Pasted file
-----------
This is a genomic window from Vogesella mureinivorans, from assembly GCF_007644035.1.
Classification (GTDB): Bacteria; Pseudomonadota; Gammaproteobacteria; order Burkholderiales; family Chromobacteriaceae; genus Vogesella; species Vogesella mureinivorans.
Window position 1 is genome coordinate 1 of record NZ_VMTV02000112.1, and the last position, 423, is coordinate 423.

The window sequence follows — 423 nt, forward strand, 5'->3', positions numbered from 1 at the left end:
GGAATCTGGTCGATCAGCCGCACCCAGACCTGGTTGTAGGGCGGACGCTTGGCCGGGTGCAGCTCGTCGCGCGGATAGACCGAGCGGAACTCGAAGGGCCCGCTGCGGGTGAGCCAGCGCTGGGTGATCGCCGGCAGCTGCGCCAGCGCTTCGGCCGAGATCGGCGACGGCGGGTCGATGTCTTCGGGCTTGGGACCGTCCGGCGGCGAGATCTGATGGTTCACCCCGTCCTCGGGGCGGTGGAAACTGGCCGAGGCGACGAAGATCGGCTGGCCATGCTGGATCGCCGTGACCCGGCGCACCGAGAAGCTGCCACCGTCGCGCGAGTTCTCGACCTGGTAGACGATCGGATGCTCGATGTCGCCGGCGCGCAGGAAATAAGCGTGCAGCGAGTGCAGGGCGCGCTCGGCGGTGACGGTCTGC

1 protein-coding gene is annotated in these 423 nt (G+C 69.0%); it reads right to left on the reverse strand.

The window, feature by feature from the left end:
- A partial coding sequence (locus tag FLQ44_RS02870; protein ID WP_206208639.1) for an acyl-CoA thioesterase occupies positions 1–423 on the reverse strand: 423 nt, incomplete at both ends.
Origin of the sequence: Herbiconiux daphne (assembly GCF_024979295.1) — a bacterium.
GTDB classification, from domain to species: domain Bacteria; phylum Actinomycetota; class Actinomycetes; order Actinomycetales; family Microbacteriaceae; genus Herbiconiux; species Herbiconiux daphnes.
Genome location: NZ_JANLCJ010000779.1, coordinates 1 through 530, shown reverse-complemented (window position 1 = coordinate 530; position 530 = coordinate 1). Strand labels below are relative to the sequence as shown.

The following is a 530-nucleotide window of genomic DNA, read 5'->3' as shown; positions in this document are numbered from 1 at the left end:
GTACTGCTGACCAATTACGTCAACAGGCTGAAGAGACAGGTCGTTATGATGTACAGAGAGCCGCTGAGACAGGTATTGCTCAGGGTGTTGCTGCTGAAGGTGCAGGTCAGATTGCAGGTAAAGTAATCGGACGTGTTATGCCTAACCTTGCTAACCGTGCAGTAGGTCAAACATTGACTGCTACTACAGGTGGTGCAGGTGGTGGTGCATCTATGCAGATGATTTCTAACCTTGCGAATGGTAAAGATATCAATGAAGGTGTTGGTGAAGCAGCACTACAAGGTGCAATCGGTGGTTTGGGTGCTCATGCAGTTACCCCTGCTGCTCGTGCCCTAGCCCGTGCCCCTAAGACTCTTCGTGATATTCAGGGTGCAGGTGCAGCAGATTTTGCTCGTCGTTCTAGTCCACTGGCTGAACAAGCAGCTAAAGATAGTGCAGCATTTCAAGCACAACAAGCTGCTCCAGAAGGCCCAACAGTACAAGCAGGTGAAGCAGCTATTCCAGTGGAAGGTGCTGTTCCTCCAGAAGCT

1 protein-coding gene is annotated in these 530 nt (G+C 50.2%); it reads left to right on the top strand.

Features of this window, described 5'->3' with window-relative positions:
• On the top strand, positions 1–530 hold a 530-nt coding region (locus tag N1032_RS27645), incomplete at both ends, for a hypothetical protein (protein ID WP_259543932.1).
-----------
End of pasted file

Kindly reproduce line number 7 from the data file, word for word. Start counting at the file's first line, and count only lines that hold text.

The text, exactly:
The window, feature by feature from the left end: